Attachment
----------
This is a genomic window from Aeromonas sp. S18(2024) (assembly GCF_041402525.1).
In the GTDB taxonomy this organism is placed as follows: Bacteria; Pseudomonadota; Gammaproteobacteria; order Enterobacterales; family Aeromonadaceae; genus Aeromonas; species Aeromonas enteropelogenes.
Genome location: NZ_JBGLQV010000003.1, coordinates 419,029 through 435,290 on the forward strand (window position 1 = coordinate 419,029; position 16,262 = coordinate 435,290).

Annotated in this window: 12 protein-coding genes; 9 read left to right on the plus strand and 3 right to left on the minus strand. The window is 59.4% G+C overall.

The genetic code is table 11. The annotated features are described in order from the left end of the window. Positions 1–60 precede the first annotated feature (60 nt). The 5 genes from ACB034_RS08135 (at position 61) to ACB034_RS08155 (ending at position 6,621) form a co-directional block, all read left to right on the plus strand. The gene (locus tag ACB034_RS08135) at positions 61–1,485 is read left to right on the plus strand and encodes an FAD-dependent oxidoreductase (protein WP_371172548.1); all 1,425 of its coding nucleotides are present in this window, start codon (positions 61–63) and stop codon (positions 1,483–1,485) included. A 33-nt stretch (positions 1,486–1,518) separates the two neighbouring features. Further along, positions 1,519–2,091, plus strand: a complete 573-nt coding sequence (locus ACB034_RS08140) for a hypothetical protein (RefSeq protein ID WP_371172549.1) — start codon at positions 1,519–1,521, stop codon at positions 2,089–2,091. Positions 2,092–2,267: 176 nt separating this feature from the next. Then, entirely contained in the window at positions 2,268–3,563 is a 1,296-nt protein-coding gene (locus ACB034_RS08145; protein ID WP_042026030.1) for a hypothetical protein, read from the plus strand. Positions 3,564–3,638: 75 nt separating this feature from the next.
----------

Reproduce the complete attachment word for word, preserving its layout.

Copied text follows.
This is a genomic window from Aeromonas sp. S18(2024) (assembly GCF_041402525.1).
In the GTDB taxonomy this organism is placed as follows: Bacteria; Pseudomonadota; Gammaproteobacteria; order Enterobacterales; family Aeromonadaceae; genus Aeromonas; species Aeromonas enteropelogenes.
Genome location: NZ_JBGLQV010000003.1, coordinates 419,029 through 435,290 on the forward strand (window position 1 = coordinate 419,029; position 16,262 = coordinate 435,290).

Annotated in this window: 12 protein-coding genes; 9 read left to right on the plus strand and 3 right to left on the minus strand. The window is 59.4% G+C overall.

The genetic code is table 11. The annotated features are described in order from the left end of the window. Positions 1–60 precede the first annotated feature (60 nt). The 5 genes from ACB034_RS08135 (at position 61) to ACB034_RS08155 (ending at position 6,621) form a co-directional block, all read left to right on the plus strand. The gene (locus tag ACB034_RS08135) at positions 61–1,485 is read left to right on the plus strand and encodes an FAD-dependent oxidoreductase (protein WP_371172548.1); all 1,425 of its coding nucleotides are present in this window, start codon (positions 61–63) and stop codon (positions 1,483–1,485) included. A 33-nt stretch (positions 1,486–1,518) separates the two neighbouring features. Further along, positions 1,519–2,091, plus strand: a complete 573-nt coding sequence (locus ACB034_RS08140) for a hypothetical protein (RefSeq protein ID WP_371172549.1) — start codon at positions 1,519–1,521, stop codon at positions 2,089–2,091. Positions 2,092–2,267: 176 nt separating this feature from the next. Then, entirely contained in the window at positions 2,268–3,563 is a 1,296-nt protein-coding gene (locus ACB034_RS08145; protein ID WP_042026030.1) for a hypothetical protein, read from the plus strand. Positions 3,564–3,638: 75 nt separating this feature from the next.